Nassau legislators postponed voting on a hotly disputed redistricting map early Tuesday morning, following a meeting that stretched past midnight and included nearly seven hours of public testimony.
Just before 1 a.m., Presiding Officer Norma Gonsalves (R-East Meadow) called for a recess to the marathon meeting that had started at 1:30 p.m. Monday.
"The public has asked to be heard and we should have time to digest and assess the testimony," Gonsalves said at the meeting. She did not say when the legislature will reconvene.
The legislature had been scheduled to vote on a Republican-endorsed redistricting map that puts four Democratic incumbents into two districts and cuts up the Roslyn and Five Towns communities into multiple legislative districts.
Minority and Hispanic residents said their communities were being divided by the new lines for the 19 districts of the Nassau County Legislature, diluting their voting power. Opponents called for more hearings before the GOP-dominated legislature could approve the map.
"There should be debates on this map, with maybe three people on each side, before March 5 [the deadline for the new lines]," said David Stonehill of Merrick. "Your map is headed for the judicial system."
But Frank Moroney, a top aide to the GOP majority and former chairman of the advisory board on redistricting, said the map meets all "constitutional, Voting Rights Act and other legal standards of traditional districting."
More than 130 people had signed up to speak at the meeting; many had left by the time the redistricting issue was called three hours later, after all other business was completed.
The map would be used in November when all 19 legislative seats are up for election.
Democrats complain that the Five Towns has been carved into four legislative districts, thus dividing its largely Jewish communities. The plan also would place six incumbents -- four Democrats and two Republicans -- into three districts.
Legis. Robert Troiano (D-Westbury) said the changes for his 2nd District violate the federal Voting Rights Act by "diluting their voting influence."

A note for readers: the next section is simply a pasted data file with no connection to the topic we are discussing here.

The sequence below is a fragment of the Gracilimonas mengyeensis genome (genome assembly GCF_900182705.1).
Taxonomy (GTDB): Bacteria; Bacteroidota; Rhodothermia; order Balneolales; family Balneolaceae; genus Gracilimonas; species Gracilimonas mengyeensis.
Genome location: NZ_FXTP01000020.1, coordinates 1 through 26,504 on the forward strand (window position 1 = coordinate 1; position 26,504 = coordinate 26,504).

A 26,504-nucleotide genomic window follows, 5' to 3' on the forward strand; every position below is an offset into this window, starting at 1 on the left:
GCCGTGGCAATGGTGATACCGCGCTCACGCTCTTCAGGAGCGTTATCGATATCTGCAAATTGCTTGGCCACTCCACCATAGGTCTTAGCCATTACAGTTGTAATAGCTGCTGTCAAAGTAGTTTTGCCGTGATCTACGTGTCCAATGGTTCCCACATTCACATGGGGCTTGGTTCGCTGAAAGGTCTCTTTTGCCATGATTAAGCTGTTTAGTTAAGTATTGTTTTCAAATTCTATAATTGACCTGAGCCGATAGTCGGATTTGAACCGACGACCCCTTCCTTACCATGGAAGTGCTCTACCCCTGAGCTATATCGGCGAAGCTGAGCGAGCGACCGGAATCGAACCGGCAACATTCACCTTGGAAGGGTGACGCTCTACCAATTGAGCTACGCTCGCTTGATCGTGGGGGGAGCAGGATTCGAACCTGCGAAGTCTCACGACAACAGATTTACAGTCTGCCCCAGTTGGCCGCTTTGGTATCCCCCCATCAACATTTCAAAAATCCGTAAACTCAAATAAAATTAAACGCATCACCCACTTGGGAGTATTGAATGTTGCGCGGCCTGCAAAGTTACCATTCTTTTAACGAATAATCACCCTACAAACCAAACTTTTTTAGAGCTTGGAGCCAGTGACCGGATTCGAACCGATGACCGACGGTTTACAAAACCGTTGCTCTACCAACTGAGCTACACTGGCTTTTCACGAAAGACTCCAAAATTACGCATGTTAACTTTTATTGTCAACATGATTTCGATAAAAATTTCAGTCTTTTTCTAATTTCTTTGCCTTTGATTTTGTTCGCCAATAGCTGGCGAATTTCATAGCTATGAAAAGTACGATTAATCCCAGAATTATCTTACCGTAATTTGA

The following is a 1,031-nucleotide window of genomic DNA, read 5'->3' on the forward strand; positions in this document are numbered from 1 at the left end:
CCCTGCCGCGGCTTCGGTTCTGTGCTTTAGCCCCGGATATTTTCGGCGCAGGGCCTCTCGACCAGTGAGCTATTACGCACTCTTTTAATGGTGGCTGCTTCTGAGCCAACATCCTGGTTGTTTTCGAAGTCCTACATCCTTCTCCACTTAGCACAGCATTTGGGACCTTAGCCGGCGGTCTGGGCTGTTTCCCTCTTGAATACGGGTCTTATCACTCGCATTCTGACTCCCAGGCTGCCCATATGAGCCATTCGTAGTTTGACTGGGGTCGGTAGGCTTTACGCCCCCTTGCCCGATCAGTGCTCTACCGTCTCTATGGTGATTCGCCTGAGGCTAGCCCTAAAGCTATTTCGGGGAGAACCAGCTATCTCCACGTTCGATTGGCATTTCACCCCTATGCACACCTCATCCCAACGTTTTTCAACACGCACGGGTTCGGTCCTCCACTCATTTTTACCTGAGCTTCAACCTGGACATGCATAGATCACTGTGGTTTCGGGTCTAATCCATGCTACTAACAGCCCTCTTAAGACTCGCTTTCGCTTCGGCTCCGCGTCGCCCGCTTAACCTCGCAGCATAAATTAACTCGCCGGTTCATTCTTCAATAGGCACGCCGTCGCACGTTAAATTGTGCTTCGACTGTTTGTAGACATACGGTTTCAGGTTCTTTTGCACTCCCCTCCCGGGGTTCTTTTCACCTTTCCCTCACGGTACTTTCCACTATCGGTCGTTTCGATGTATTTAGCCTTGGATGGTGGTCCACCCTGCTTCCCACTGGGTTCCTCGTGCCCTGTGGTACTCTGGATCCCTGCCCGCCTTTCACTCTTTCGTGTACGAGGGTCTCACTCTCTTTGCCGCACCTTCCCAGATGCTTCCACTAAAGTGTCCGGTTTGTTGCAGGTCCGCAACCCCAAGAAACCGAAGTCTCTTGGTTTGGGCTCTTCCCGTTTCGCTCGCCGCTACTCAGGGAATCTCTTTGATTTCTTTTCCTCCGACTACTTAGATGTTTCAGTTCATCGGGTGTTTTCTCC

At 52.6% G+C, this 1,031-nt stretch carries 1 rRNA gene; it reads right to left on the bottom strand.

League of Women Voters of Nassau County co-president Nancy Rosenthal asked, "Why do the Republicans appear unwilling to engage in a public discussion of their map? This makes it appear to many that the real reason for the draconian changes made in these districts was to 'pack' some of the districts with as many registered members of the opposition as possible." Rosenthal added that the league is nonpartisan and would take the same stance if it were a Democratic map.
Two Republican lawmakers, Michael Venditto of Massapequa and Joseph Belesi of Farmingdale, also are in the same newly drawn southeastern Nassau district. Belesi, who has been absent with health problems in the past, is not expected to run for re-election, though he has not announced his plans.
In other action, the legislature approved waivers of fees associated with residential and business rebuilding related to superstorm Sandy, as requested by County Executive Edward Mangano.
The fees to be waived are: Sewer disconnect and reconnect fees from the Department of Public Works that are required for demolishing and rebuilding; pre-demolition inspection fees from the Department of Health, and index recording fees at the County Clerks office for SBA loans added to one's mortgage. The law would also reimburse those who have already paid the fee for such rebuilding.
The fine for defrauding the county with bogus applications, however, jumps from $1,000 to $5,000.
With Celeste Hadrick
and Laura Figueroa